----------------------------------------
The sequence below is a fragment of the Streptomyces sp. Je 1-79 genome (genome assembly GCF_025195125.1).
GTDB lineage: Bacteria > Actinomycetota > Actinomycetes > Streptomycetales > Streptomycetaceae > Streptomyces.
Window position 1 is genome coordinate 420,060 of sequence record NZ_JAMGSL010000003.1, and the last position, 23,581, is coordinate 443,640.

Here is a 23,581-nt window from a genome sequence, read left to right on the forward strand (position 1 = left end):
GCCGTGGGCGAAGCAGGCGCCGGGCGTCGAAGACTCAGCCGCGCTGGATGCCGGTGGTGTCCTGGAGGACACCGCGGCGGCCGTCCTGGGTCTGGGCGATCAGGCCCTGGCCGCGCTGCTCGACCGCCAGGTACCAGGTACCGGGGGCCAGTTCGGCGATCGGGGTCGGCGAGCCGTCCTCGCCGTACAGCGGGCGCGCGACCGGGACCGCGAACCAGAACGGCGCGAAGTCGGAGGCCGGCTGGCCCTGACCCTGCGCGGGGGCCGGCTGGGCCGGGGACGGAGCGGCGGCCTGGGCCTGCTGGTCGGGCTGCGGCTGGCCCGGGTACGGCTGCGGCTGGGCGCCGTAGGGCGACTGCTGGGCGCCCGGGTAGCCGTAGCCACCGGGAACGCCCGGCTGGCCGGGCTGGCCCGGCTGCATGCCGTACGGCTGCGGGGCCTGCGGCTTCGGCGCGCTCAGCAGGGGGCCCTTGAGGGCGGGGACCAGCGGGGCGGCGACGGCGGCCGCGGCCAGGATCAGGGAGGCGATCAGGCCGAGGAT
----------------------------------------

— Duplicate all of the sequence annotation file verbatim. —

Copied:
The sequence below is a fragment of the Streptomyces sp. Je 1-79 genome (genome assembly GCF_025195125.1).
GTDB lineage: Bacteria > Actinomycetota > Actinomycetes > Streptomycetales > Streptomycetaceae > Streptomyces.
Window position 1 is genome coordinate 420,060 of sequence record NZ_JAMGSL010000003.1, and the last position, 23,581, is coordinate 443,640.

Here is a 23,581-nt window from a genome sequence, read left to right on the forward strand (position 1 = left end):
GCCGTGGGCGAAGCAGGCGCCGGGCGTCGAAGACTCAGCCGCGCTGGATGCCGGTGGTGTCCTGGAGGACACCGCGGCGGCCGTCCTGGGTCTGGGCGATCAGGCCCTGGCCGCGCTGCTCGACCGCCAGGTACCAGGTACCGGGGGCCAGTTCGGCGATCGGGGTCGGCGAGCCGTCCTCGCCGTACAGCGGGCGCGCGACCGGGACCGCGAACCAGAACGGCGCGAAGTCGGAGGCCGGCTGGCCCTGACCCTGCGCGGGGGCCGGCTGGGCCGGGGACGGAGCGGCGGCCTGGGCCTGCTGGTCGGGCTGCGGCTGGCCCGGGTACGGCTGCGGCTGGGCGCCGTAGGGCGACTGCTGGGCGCCCGGGTAGCCGTAGCCACCGGGAACGCCCGGCTGGCCGGGCTGGCCCGGCTGCATGCCGTACGGCTGCGGGGCCTGCGGCTTCGGCGCGCTCAGCAGGGGGCCCTTGAGGGCGGGGACCAGCGGGGCGGCGACGGCGGCCGCGGCCAGGATCAGGGAGGCGATCAGGCCGAGGAT